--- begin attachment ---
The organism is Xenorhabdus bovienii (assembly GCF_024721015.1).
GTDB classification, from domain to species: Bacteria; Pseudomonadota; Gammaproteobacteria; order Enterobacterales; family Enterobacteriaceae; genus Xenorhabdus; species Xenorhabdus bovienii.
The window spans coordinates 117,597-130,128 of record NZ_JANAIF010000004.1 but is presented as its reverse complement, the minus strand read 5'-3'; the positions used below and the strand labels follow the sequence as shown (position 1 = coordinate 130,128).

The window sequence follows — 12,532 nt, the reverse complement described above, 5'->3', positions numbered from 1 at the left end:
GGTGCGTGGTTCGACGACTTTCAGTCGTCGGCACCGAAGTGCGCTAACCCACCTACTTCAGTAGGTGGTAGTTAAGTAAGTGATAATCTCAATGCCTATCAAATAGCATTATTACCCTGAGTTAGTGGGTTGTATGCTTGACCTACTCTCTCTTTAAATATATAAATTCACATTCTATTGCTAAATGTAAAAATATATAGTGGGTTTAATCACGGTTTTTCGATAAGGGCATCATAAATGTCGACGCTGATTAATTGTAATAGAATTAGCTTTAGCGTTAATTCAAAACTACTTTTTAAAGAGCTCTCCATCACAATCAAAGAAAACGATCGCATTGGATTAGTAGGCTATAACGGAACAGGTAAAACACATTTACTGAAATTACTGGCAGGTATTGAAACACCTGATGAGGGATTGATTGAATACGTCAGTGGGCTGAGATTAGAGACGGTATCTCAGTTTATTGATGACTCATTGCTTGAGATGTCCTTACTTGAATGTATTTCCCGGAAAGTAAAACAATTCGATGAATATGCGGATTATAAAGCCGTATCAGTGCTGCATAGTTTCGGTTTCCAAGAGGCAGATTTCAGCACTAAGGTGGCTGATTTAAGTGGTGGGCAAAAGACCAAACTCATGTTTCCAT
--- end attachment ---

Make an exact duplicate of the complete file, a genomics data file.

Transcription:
The organism is Xenorhabdus bovienii (assembly GCF_024721015.1).
GTDB classification, from domain to species: Bacteria; Pseudomonadota; Gammaproteobacteria; order Enterobacterales; family Enterobacteriaceae; genus Xenorhabdus; species Xenorhabdus bovienii.
The window spans coordinates 117,597-130,128 of record NZ_JANAIF010000004.1 but is presented as its reverse complement, the minus strand read 5'-3'; the positions used below and the strand labels follow the sequence as shown (position 1 = coordinate 130,128).

The window sequence follows — 12,532 nt, the reverse complement described above, 5'->3', positions numbered from 1 at the left end:
GGTGCGTGGTTCGACGACTTTCAGTCGTCGGCACCGAAGTGCGCTAACCCACCTACTTCAGTAGGTGGTAGTTAAGTAAGTGATAATCTCAATGCCTATCAAATAGCATTATTACCCTGAGTTAGTGGGTTGTATGCTTGACCTACTCTCTCTTTAAATATATAAATTCACATTCTATTGCTAAATGTAAAAATATATAGTGGGTTTAATCACGGTTTTTCGATAAGGGCATCATAAATGTCGACGCTGATTAATTGTAATAGAATTAGCTTTAGCGTTAATTCAAAACTACTTTTTAAAGAGCTCTCCATCACAATCAAAGAAAACGATCGCATTGGATTAGTAGGCTATAACGGAACAGGTAAAACACATTTACTGAAATTACTGGCAGGTATTGAAACACCTGATGAGGGATTGATTGAATACGTCAGTGGGCTGAGATTAGAGACGGTATCTCAGTTTATTGATGACTCATTGCTTGAGATGTCCTTACTTGAATGTATTTCCCGGAAAGTAAAACAATTCGATGAATATGCGGATTATAAAGCCGTATCAGTGCTGCATAGTTTCGGTTTCCAAGAGGCAGATTTCAGCACTAAGGTGGCTGATTTAAGTGGTGGGCAAAAGACCAAACTCATGTTTCCAT